Monday, October 13, 2008

Our Trip to the Cave of the Mounds - August 2008



As a child the one and only time we went on vacation was 1982 or '83, when my Dad won some tickets for Wisconsin Dells from a radio station. We went there on a day trip, ate at a A&W, toured a mock-up of an old fort, and saw Tommy Barlett's water show in the evening. As once-in-a-childhood vacations go a 12 hour in-state trip isn't exactly gay Paree, but I still remember it with a smile.

That summer my folks also took us on a day trip to see The Cave of the Mounds, a 1692 foot long cave located in central Wisconsin. This I remember with great fondness, as I've always fancied myself a bit of a spelunker (were it not for my fear of the dark, close spaces, solitude, and dripping water. I kid, I kid.)

Really tho', I've always had a soft spot for the place and I've talked it up to the kids over the years. So this August the collective we (minus Lump) spent the day on a trip to visit the National Natural Landmark.



The cave, which was discovered accidentally during some quarry work in the Depression, has an entrance/exit that neccessitates you passing through an extensive gift shop.



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Tours leave every half hour and there are always more than one group in the cave at a time. We barely made it to the start of our group in time, but I almost wish we'd been tardier. The tour starts with a video presentation on the cave's history and geology, and good luck having three kids sit through that without squirming. When the video was done it was time for the fun to begin.

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Obviously a cave is difficult to photograph properly and I didn't have much time to perfect the art, so bear with some of the pictures.


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Many areas of the cave are accessible to the public and well lit, with concrete paths and ample elbow room (considering you're in a cave). Not so in some areas.

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During some of these tight spaces I marveled at the fact that my Mom was once limber enough to complete the tour. The kids began to get a little claustrophobic, especially LuLu, and I'll forever be grateful to a woman in the party who talked LuLu through one twist and turn with kind words of encouragement.

This is the 'end' of the cave. Not the end of the tour, but of the navigable area of the cavern. Past this point the cave exists but in an unstable condition unsafe for human exploration.

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Here's a baby seal made of stone. See it?

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The kids sure did.

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These next few are of . . . something or another. Sorry, the pictures don't match the brilliance of the cave so it's hard to match them with my memory. Still, I'm pretty sure the first shot is a zoomed picture of a huge fossil that's visible in the roof of the cave. I can't recall its stated age, but I believe it's up there in the three digit millions range.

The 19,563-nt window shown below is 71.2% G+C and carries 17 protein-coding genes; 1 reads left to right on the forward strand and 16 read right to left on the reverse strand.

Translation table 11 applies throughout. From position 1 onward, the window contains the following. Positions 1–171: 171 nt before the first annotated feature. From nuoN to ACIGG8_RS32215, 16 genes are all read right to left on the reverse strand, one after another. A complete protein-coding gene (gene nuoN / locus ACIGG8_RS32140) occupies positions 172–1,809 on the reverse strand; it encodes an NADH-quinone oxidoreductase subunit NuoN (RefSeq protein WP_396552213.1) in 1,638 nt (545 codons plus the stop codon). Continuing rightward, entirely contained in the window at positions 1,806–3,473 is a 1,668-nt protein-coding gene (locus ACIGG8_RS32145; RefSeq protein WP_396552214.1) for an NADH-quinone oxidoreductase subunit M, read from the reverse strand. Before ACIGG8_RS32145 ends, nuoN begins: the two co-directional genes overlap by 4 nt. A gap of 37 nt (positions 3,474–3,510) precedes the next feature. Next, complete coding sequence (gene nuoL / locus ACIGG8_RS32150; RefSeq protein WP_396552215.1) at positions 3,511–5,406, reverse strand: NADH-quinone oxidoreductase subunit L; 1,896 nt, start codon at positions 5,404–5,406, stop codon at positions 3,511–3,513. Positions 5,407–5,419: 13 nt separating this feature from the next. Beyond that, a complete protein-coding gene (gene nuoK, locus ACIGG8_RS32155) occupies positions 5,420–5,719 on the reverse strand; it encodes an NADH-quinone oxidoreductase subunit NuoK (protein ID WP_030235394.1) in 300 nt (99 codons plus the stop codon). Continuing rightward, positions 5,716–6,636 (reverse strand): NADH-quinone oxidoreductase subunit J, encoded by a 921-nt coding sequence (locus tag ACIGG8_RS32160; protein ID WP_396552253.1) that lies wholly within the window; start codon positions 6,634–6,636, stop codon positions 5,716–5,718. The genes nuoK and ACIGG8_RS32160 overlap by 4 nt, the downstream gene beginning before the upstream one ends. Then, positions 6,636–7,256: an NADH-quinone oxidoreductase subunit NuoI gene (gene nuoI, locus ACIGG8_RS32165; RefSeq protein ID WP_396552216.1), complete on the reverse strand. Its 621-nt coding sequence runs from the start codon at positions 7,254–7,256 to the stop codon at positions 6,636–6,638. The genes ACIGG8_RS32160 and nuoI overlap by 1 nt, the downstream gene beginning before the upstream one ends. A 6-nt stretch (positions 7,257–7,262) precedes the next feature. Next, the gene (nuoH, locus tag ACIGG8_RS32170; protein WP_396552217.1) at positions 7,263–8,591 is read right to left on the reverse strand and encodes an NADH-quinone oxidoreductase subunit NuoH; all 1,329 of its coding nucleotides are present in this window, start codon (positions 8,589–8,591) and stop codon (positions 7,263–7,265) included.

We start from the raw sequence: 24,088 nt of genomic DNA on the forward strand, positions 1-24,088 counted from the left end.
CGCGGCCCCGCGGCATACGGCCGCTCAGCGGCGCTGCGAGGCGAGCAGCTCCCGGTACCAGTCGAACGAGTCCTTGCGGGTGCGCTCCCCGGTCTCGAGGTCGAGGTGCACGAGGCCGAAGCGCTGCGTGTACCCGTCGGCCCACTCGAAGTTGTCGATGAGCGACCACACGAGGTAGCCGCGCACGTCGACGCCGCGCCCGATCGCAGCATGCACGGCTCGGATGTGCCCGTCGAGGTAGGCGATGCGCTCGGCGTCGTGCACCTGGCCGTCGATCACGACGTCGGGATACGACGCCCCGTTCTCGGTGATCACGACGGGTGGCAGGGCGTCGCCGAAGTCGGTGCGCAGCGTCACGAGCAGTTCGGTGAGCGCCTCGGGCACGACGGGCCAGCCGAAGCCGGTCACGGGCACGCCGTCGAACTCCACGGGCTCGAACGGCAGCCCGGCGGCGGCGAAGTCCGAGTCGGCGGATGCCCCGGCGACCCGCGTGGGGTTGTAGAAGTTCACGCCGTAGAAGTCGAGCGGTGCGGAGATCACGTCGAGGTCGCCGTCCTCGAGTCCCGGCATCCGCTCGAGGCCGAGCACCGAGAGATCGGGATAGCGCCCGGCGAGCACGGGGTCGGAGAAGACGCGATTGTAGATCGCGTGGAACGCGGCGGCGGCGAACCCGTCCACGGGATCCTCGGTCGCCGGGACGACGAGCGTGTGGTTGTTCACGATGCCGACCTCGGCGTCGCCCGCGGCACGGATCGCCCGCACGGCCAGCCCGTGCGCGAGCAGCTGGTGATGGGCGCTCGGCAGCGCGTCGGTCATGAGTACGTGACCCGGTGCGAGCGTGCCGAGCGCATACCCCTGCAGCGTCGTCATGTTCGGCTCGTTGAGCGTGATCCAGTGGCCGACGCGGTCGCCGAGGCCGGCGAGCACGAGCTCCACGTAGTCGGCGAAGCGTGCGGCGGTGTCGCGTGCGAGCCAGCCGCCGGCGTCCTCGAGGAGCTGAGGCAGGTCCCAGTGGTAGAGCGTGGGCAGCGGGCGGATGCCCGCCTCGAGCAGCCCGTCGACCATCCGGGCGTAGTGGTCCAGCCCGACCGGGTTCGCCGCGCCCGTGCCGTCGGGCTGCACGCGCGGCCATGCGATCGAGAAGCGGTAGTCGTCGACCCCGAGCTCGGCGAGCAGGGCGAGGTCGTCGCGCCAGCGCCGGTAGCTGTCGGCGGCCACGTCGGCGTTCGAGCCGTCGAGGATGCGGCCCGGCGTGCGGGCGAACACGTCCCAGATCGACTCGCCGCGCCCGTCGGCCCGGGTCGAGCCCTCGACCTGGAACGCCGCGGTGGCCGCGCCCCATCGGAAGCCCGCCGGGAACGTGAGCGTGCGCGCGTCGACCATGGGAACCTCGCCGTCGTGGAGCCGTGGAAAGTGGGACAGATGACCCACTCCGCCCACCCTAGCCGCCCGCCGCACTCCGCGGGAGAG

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Here's a stalagmite formation that looks like a parrot. (StalaTITEs hold tight to the ceiling, StalagMITES might get there someday. I remember that from '82, and they rattled it off again on the tour).

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You're not allowed to touch anything on the tour, lest you damage or interfere with the natural processes at work. (any photo of a broken formation is due not to man but to an ancient flood. Photos of the cave's initial exploration show the same damage)There is only one well-rubbed formation visitors are allowed to touch.

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On the tour they like to take you into a dark area and then turn on the lights, darzzling you with the hidden majesty of the cave.

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At the end of the tour there's a little alcove and both Lisa and I couldn't wait to show it to the kids. It was dark, but when the lights turned on an entire Smurf villiage would be revealed. I remember it clearly from my prior visit, as did Lisa.

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But sadly (and stupidly) the Federal Government made them remove the 'commercial' display in order to qualify as a landmark. What a crock, and what a wasted opportunity to seal the trip forever in the kids minds.

On the way out we spent a lot of time in the giftshop, and each kid walked away with a fancy stone or two and some Girl Scout patches for the Lu and YaYa, while Lisa and I picked up a black stone elephant to complement the African carvings my Dad handed down to me.

After the giftshop we took part in activites outside, but that's another post.

We all walked out of the cave suitably impressed, and everyone agreed this *can't* be the only time we visit the Cave. We'll cerainly have to bring back Lump when she's older. What a great way for the family to spend a day.

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2 comments:

abuecker06 said...

My what a handsome family - especially the Dad.....what a stud!

Anonymous said...

Very cool! I'd like to visit it one day. As for the Smurf thing, I'm glad it doesn't exist anymore. My mom told me about it and I thought it was odd and ridiculous. The last thing I want to see in a natural setting is human trash (I say 'trash' because everything that is made by humans is destined to become trash).